Scott Walker suspended his campaign for the 2016 Republican presidential nomination on September 21 shortly after it was revealed that the Governor of Wisconsin was polling at less than 1% in the latest CNN/ORC poll. What a collapse for the candidate who was the front-runner in Iowa in July.
I had the opportunity to meet Scott Walker during the Republican Northeast Leadership Conference in June. Given that I had written several articles about Walker over the last year, I was excited about having the opportunity to meet him and hear him speak. I was extremely impressed with his ability to engage the crowd with a cogent message that was simultaneously bold, practical, and hopeful. He won the audience over with his “every man” background and warm, casual manner. Like the other attendees, I admired him for the tough stance he took against the unions and was impressed with the fact that he had been elected governor three times in the blue state of Wisconsin, including during the now famous recall election. But what most impressed me about Walker was the way he spoke of America as the place where “you can be anything you want to be, if you work hard and play by the rules”.
The day I saw Walker speak he had not yet formally announced his bid for the presidency. When he finally made his much-anticipated announcement in July, it was met with much excitement, and for the first few weeks post his campaign launch, he was consistently in the top five. By early September, his numbers started falling. Of course this fall off coincided with the growing rise of the current front-runner real estate mogul and reality star, Donald Trump. Walker endeavored to reboot his campaign with plans to gain more momentum, including a proposal to reign in the unions and public relations gimmicks such as his plan to ride his Harley through the key New Hampshire counties to conduct meet and greets. However, these efforts were clearly not working. It was painfully obvious during the second 2016 Republican debate, which aired on CNN on September 16, that Walker’s star was fading. During the lengthy three hour debate, CNN only allocated 8.24 minutes to Walker vs. the 18.30 given to Donald Trump. Furthermore, during the brief time where he had the floor, Walker failed to distinguish himself with any memorable comments. It was as if he was already fading into the woodworks. At the same time, the campaign money was drying up. The Walker campaign needed a financial boost and given the candidate’s free fall in the polls, the money was hardly rolling in.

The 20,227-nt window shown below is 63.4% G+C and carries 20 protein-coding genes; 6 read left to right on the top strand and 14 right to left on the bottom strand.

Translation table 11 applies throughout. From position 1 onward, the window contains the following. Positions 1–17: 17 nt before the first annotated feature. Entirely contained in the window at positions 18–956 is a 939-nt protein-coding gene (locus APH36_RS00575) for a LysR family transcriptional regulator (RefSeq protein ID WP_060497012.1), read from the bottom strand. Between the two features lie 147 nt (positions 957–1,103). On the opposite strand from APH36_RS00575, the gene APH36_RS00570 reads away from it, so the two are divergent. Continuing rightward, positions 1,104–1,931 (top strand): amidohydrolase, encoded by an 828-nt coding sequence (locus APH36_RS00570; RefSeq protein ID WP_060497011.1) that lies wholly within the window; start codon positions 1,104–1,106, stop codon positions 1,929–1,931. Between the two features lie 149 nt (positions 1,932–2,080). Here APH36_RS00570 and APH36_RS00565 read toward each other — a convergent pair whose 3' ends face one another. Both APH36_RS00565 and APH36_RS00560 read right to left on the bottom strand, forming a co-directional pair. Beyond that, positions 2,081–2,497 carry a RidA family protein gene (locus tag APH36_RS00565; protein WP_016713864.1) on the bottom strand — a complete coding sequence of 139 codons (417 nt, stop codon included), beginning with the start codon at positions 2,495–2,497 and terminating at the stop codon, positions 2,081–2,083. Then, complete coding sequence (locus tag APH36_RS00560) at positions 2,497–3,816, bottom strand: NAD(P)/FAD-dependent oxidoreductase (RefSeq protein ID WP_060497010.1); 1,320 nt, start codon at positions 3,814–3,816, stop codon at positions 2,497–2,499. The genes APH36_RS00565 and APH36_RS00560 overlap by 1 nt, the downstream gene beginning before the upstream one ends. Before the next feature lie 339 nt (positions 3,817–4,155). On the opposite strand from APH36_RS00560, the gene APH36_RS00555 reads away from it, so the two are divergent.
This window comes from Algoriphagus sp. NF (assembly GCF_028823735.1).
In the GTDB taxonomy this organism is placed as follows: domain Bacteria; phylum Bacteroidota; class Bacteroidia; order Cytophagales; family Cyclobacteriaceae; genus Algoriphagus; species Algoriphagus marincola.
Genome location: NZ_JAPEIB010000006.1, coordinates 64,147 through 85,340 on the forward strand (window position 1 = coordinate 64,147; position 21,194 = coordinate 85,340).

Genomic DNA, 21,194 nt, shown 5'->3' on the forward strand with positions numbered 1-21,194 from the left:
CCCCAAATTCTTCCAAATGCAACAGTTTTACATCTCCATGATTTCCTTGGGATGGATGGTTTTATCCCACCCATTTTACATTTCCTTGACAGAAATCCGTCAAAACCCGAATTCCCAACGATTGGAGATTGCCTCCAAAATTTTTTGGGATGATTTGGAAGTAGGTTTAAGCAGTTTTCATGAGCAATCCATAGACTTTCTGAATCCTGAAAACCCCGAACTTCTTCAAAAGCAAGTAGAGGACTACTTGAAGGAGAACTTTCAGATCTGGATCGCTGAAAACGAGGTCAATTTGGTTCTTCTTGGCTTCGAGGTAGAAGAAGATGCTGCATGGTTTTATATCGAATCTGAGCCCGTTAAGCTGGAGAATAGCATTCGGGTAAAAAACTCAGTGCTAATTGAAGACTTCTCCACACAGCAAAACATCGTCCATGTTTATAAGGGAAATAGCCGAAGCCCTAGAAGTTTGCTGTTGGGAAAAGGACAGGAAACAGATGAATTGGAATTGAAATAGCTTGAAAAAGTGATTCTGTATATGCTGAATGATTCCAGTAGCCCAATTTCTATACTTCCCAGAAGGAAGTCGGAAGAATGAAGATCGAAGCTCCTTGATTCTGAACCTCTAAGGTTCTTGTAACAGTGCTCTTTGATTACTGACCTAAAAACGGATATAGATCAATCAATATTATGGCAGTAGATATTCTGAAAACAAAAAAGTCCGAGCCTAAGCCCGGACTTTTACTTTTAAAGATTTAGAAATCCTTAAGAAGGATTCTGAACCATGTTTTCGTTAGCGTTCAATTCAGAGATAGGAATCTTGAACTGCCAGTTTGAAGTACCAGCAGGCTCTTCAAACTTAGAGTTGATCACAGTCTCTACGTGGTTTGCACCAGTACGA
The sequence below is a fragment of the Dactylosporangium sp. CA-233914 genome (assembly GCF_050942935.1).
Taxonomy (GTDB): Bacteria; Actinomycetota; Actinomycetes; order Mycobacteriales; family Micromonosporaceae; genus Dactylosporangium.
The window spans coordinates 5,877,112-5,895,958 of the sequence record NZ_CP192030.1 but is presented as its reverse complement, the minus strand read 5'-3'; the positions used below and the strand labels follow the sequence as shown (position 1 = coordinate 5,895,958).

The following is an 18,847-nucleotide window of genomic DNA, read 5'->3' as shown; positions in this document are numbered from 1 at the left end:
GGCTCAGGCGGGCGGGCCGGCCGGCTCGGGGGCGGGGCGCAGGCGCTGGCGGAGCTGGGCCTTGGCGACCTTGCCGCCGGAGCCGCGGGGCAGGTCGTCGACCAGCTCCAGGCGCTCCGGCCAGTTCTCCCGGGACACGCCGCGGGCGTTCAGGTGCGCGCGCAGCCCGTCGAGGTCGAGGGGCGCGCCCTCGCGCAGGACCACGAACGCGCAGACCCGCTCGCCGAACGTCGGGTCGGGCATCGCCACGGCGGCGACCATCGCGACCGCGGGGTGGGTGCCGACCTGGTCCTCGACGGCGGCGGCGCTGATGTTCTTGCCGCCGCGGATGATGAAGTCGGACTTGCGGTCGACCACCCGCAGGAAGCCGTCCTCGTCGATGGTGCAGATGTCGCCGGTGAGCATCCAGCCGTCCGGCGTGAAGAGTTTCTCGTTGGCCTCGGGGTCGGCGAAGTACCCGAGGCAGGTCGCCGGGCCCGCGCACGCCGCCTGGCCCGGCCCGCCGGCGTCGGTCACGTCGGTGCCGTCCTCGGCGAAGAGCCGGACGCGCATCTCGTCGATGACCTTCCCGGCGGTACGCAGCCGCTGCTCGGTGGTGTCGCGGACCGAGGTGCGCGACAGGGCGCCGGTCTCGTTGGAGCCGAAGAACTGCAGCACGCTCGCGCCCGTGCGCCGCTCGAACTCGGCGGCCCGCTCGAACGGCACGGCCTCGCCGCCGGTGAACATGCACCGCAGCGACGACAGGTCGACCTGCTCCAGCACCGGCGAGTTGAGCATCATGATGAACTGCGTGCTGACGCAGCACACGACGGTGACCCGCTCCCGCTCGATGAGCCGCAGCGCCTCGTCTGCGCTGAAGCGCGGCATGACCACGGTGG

Consequently, when Walker suspended his campaign, or as we say in the vernacular “dropped out,” many were initially shocked but ultimately not surprised. Like me, they were disappointed because Scott Walker was in many ways such an appealing candidate. During Walker’s formal campaign suspension announcement, he mostly took the high road. “Today, I believe that I am being called to lead by helping to clear the field in this race so that a positive, conservative message can rise to the top of the field,” he announced. He went on to say that Republicans have lost the “optimistic view of America” and called out to other candidates to also “lead” by suspending their campaigns “so that the voters can focus on a limited number of candidates who can offer a positive, conservative alternative to the current front-runner.”
While Walker showed leadership by leaving the race when he realized that he did not have a chance to win, and by also calling upon others to demonstrate the same self-awareness, he tarnished his gracious exit by taking a swipe at the un-named “front-runner” Donald Trump. Walker could have left the building without that parting shot. He is better than that.
The good news is that Walker, who celebrates his 48th birthday in November, is still young. There is always 2020 or 2024. It is way too soon to count Scott Walker out.
The views expressed in this opinion article are solely those of their author and are not necessarily either shared or endorsed by EagleRising.com